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Sunshine State

A year ago, I skipped Thanksgiving. I didn’t realize I’d never see my father again.

Susan Shapiro
November 21, 2018
Illustration: Tablet Magazine
Illustration: Tablet Magazine
Illustration: Tablet Magazine
Illustration: Tablet Magazine

“Joining us for Turkey Day in Florida?” my father emailed a year ago. “The trip’s on me.”

“I’ll come later in the winter,” I lied.

I was a workaholic, like him. Since fall was my busiest season, I preferred to visit my parents over the summer, when my husband and I had time off from freelancing and teaching. So I begged off, tackling deadlines at home instead of fighting crazy crowds at the airport to go out to overeat with multiple Jewish relatives at 5 p.m.

I was surprised that holiday weekend when my mother texted: “He isn’t eating.”

Jack Shapiro with no appetite was alarming. Days after I’d skipped the family-fest, Dad was rushed to the emergency room in Florida with heart failure. Since he was still strong at 85, I was convinced he’d pull through, the Lion in Winter. Mom didn’t want us all at the hospital at once, so her offspring took turns. My doctor brothers, Brian and Mike, went first, overseeing medical decisions. Next came Eric, the techie who’d wired our clan across states, updating us on Dad’s condition.

“I’ll fly out the second I finish my last class,” I said, sure Dad would recover and I wouldn’t have to rush down South.

Getting home that night, my husband took me in his arms and said, “He’s gone.”

Stunned, I was overcome with guilt: I’d misread everything and screwed up my chance to say goodbye.

Since my parents were snowbirds, Dad was buried in their longtime Michigan town, their rabbi presiding at the funeral. I stood at the open casket, apologizing. I’d never seen a dead body. It scared me. He didn’t look like my Daddy. We’d belonged to a Conservative temple, but I was more cynical than spiritual; no prayers or words of comfort helped. Grief-stricken, I feared I’d failed him: I’d missed his last Thanksgiving, gave him no grandchildren, moved back to what he called “the dirty, terrible city” he escaped. He hated my career and my shrink’s advice to “lead the least secretive life you can.”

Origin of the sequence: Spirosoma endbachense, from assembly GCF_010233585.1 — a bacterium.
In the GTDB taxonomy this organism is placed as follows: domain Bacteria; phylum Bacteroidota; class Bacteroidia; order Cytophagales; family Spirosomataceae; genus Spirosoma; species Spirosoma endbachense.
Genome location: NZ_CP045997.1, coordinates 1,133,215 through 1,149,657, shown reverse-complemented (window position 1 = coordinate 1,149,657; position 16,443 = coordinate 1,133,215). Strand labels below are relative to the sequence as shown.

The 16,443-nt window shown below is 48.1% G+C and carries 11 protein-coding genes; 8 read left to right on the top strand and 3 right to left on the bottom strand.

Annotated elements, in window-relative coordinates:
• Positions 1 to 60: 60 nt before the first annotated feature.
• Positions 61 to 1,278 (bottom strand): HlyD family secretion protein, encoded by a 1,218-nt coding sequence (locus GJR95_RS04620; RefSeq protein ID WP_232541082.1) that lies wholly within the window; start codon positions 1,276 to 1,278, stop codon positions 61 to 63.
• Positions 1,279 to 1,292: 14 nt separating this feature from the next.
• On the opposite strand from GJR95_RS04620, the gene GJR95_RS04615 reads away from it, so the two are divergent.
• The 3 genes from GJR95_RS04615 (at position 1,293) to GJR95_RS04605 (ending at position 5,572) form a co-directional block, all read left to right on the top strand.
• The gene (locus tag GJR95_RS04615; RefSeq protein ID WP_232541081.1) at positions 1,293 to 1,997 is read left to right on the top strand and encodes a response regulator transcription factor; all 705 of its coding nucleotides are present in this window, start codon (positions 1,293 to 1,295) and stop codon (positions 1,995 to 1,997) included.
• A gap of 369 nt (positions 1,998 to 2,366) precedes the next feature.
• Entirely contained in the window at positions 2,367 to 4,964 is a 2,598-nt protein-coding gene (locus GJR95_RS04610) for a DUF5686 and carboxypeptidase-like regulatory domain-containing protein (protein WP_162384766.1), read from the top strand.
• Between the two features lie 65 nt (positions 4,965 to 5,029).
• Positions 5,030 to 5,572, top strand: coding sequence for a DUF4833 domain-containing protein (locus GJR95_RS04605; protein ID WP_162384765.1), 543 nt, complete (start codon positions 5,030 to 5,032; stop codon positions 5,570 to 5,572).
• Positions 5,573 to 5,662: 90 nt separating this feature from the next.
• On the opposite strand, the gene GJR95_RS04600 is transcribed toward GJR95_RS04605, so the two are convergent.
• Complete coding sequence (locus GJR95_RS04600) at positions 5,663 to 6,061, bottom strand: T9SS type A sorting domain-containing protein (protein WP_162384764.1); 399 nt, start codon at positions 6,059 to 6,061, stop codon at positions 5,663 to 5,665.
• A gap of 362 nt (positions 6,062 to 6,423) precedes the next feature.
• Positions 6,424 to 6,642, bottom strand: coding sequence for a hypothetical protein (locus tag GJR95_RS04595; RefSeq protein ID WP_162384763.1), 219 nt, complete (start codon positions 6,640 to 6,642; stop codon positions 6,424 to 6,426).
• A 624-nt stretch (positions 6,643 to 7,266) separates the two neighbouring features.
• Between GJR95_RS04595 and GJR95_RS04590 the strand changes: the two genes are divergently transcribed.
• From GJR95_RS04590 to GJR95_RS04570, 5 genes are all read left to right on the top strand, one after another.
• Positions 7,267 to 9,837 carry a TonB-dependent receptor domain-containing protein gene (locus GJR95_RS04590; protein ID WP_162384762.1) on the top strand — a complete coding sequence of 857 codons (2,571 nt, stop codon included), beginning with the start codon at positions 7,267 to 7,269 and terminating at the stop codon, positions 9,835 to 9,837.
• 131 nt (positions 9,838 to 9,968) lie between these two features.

“Repression’s the greatest gift of the human intellect,” Dad had countered. “I’ll still pay for law school.”

When I was 45.

Yet over the previous year, my gruff, critical, internist father had mumbled “love you” getting off the phone. He praised my marriage to Charlie, and our moonlighting as professors. Hosting his grandkids in our extra bedroom inspired the email: “You’re a wonderful aunt. Dad.”

“He’s proud of me for the wrong things,” I complained. “For being a wife, teacher, and auntie.”

“Just be happy he’s proud of you,” Charlie said.

Had Dad’s late life approval actually been his clandestine farewell?

Selfishly turning down his last request, I’d rejected him. Now Mom was returning from Michigan to his Sunshine State, without him. “This winter weather’s horrible,” she said. “Your dad was happier in Florida. I’m going back.”

I recalled a poem about how, in mourning, you become what’s missing.

High school sweethearts, they’d wed when she was 20. Once, when Mom was visiting me in Greenwich Village, I’d taken her to a cool new cafe. After two glasses of wine, she’d walked outside and blurted, “I was deflowered upstairs!” Turned out the building was the hotel where they’d spent their wedding night.

They raised their four kids, with their five grandkids, in the Great Lakes State. Yet after Dad’s heart attack at 80, blood thinners made the Midwestern cold unbearable. He retired, sold his practice, and bought a Florida winter residence. The new place was a big deal, since they’d grown up poor. She’d been orphaned by 11. He was a Lower East Side street kid who’d carried blinds up broken steps for his father’s window-shade business. His marriage proposal was, “Just got into med school in the Midwest. Ya coming or not?” The Jewish quotas made it harder so he had to move to get his degree. Going from struggling student to his hospital’s chief of medicine, he relished paying for his offspring’s college and treating us to trips to their winter house. “Family is everything,” he often said, living for the kid-filled trips I’d avoided.